Global dairy prices fell 8.9 per cent this morning to the lowest level since December 2012. Agriculture reporter Jamie Gray looks at reasons why it's not yet doom and gloom for the sector.

• Much of the recent price action in dairy can be explained by the fact that 2013/14 was an extraordinarily strong year. New Zealand is the world's biggest dairy exporter, so when the drought hit in 2013, supply was affected, which drove international prices sky high. Supply was also tight for many of world's other producers, which put added pressure on markets.

• International prices are now back to where they were before the effects of the drought started to make their presence felt. Conditions have since returned to more "normal" levels although production around the world has increased and is likely to increase further.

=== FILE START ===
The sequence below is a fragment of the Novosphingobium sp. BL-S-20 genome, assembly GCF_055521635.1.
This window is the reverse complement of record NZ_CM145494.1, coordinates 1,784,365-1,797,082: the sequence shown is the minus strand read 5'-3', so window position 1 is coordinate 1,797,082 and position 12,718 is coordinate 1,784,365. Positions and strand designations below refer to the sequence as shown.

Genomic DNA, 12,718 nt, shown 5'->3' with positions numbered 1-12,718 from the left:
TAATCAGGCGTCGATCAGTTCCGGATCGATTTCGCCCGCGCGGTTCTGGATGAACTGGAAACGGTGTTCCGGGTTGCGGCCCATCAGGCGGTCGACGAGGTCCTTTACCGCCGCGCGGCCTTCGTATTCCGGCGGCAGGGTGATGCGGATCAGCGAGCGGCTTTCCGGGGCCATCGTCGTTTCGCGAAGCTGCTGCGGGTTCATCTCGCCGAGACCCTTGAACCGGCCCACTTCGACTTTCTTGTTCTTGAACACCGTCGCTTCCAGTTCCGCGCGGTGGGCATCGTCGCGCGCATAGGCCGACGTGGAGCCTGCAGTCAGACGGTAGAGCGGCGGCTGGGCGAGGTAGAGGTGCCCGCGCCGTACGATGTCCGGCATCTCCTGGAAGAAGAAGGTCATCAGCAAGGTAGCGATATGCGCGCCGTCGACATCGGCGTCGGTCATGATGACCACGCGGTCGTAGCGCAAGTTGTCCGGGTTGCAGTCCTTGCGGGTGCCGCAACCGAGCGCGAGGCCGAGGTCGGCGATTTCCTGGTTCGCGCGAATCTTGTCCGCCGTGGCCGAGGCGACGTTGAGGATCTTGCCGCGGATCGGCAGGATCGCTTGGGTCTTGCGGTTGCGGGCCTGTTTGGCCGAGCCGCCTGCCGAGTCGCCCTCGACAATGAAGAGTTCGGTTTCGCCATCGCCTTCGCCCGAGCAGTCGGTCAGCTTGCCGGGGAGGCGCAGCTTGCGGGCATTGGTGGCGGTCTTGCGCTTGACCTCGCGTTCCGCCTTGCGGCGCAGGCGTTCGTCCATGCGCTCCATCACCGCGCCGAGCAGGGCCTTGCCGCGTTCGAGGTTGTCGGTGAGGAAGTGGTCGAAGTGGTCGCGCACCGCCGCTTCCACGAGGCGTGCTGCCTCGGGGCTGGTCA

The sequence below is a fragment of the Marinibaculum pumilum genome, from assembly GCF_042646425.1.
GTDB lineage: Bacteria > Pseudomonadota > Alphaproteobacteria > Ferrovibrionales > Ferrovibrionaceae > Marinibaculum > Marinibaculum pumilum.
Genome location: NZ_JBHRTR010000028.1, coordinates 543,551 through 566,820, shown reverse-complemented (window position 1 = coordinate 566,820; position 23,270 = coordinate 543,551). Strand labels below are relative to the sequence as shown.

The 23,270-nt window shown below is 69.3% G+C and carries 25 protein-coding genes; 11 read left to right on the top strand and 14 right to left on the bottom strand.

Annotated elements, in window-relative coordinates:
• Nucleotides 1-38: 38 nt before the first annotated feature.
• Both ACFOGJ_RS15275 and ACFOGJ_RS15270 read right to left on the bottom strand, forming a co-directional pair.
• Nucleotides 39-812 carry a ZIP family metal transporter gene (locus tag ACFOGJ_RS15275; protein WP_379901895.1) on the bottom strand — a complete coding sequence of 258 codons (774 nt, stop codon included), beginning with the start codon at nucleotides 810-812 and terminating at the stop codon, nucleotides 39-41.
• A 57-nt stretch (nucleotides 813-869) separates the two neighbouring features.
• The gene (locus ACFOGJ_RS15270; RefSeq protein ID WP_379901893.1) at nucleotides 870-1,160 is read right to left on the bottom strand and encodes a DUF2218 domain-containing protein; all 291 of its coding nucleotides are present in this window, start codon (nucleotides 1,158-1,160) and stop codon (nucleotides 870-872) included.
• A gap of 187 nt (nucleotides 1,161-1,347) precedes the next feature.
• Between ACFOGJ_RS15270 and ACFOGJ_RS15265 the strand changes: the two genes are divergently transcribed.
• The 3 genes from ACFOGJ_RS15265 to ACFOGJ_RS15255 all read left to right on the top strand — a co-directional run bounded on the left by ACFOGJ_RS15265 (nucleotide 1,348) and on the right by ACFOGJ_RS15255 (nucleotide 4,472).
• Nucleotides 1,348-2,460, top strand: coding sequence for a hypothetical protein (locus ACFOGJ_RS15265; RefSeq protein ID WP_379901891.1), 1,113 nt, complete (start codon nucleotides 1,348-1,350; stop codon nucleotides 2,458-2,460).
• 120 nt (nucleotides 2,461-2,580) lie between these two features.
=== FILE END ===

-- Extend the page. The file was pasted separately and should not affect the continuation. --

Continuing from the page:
• Likewise, increased demand for protein, particularly from the developing countries of China and India, is also expected to remain a key factor in the market for years to come.

• Fonterra's current forecast for 2014/15 is at $7.00 a kg, which would still be the fourth highest on record if it came to pass, but well short of the previous year's record high of $8.40 a kg.


• The current year's forecast is under the spotlight, and some economists expect the forecast to drop to the low $6s. If that proved the case, farm income would be down by about $3 billion, but only against last year's extraordinary performance.

• The season is still young - it is nowhere near its peak around October/November - and lot can happen between now and then. Milk production around the world has responded to high farmgate milk prices, leaving the global commodity market with plenty of product to go around.

• Inventories in China remain high, which is keeping some large importers out of the market temporarily to work through accumulated stock. Experts say it will take until the end of this year before the market churns its way through the excess volume and the market finds its feet again.